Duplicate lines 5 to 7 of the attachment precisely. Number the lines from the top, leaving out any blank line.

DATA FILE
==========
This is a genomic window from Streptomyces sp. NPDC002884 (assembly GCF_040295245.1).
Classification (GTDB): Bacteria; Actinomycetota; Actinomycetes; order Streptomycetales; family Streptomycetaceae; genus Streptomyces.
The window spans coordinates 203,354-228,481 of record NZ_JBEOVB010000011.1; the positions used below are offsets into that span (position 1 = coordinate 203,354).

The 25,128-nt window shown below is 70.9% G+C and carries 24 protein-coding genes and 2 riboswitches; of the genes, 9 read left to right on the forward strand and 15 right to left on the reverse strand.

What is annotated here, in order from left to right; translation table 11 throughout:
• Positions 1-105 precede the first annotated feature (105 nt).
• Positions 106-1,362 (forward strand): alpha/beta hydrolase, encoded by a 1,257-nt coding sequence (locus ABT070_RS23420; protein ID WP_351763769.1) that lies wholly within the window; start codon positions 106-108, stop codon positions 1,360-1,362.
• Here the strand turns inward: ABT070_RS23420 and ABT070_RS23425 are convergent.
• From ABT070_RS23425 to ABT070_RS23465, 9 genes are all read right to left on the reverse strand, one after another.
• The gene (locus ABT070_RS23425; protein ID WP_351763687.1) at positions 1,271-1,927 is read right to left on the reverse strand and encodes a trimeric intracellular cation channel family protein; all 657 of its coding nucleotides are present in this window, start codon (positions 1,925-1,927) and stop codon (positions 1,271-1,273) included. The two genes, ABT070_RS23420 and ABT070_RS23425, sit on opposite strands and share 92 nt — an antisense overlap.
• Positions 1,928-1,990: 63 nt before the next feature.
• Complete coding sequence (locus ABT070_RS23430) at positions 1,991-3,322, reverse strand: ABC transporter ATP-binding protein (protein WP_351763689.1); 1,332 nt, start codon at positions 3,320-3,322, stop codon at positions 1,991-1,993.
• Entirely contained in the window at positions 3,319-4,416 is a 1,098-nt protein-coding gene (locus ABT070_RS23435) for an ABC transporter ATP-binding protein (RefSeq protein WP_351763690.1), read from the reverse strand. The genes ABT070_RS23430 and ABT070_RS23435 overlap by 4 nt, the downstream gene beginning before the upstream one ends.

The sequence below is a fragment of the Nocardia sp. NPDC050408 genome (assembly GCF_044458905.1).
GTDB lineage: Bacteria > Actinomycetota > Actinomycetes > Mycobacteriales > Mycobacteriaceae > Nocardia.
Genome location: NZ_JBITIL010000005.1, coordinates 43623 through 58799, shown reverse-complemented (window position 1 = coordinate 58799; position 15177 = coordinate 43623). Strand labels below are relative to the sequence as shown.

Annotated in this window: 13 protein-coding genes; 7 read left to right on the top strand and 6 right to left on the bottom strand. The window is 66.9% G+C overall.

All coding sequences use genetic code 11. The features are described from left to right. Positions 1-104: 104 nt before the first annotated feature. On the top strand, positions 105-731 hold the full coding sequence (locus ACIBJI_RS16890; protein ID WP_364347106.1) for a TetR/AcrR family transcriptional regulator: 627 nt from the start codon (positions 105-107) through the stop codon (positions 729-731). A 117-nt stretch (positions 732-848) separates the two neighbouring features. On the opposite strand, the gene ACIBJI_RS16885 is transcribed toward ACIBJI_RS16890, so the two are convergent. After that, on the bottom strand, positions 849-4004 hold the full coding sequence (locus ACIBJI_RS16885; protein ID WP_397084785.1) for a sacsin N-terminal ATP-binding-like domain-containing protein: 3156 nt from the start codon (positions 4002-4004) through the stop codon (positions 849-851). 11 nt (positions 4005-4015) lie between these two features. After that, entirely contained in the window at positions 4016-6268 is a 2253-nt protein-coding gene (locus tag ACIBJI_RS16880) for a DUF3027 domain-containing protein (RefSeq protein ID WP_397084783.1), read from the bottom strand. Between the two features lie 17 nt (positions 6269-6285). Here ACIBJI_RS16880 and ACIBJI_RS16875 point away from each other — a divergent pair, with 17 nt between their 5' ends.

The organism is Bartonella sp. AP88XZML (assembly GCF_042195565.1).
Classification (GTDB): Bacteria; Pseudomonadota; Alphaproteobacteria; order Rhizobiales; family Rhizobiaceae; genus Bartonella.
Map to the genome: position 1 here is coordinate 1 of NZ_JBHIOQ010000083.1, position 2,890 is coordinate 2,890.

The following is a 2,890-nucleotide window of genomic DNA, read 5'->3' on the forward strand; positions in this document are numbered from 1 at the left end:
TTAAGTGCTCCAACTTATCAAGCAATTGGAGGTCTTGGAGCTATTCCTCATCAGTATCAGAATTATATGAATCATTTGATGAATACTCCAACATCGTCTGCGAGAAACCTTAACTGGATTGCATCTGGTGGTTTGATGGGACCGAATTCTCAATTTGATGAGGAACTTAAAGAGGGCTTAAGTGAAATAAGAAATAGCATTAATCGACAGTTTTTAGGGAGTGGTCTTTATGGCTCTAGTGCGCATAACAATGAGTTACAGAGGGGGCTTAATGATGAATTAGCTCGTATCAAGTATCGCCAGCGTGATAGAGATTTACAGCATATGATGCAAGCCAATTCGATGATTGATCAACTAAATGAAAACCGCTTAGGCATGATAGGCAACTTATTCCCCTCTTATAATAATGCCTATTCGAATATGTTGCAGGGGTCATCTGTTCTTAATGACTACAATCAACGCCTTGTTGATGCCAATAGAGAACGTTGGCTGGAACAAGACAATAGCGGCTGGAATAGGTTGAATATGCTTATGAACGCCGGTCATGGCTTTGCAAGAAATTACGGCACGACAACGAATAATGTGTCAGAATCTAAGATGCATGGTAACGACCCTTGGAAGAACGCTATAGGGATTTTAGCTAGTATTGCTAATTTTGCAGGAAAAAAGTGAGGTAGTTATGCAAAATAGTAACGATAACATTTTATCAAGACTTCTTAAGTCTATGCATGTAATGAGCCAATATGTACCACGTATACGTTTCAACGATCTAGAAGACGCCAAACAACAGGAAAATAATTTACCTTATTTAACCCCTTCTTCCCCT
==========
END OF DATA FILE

What is annotated here, in order from left to right; translation table 11 throughout:
• Positions 1-105 precede the first annotated feature (105 nt).
• Positions 106-1,362 (forward strand): alpha/beta hydrolase, encoded by a 1,257-nt coding sequence (locus ABT070_RS23420; protein ID WP_351763769.1) that lies wholly within the window; start codon positions 106-108, stop codon positions 1,360-1,362.